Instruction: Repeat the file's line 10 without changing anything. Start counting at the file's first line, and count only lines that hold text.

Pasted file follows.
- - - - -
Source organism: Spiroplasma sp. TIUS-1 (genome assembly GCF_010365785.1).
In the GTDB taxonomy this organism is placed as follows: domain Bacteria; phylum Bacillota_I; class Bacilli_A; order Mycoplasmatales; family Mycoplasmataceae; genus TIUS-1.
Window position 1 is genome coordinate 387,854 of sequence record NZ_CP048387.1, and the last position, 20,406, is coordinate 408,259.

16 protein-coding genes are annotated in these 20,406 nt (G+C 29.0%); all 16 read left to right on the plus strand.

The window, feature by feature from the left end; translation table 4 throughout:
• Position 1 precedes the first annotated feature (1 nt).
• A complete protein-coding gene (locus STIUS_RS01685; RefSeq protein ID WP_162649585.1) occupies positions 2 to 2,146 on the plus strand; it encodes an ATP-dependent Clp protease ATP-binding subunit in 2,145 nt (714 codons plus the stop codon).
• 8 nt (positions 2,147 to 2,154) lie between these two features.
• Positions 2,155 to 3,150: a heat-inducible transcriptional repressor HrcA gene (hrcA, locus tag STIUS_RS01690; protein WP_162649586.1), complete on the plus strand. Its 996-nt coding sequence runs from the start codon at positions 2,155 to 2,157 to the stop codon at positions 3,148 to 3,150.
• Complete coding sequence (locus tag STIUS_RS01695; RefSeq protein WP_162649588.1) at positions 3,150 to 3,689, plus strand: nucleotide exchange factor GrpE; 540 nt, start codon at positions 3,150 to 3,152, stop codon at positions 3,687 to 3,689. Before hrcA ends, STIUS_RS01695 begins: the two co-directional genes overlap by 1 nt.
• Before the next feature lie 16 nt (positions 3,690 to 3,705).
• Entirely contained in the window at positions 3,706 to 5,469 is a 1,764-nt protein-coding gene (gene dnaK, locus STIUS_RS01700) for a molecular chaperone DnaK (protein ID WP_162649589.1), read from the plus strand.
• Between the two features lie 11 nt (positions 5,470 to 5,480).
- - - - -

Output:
• Complete coding sequence (locus tag STIUS_RS01695; RefSeq protein WP_162649588.1) at positions 3,150 to 3,689, plus strand: nucleotide exchange factor GrpE; 540 nt, start codon at positions 3,150 to 3,152, stop codon at positions 3,687 to 3,689. Before hrcA ends, STIUS_RS01695 begins: the two co-directional genes overlap by 1 nt.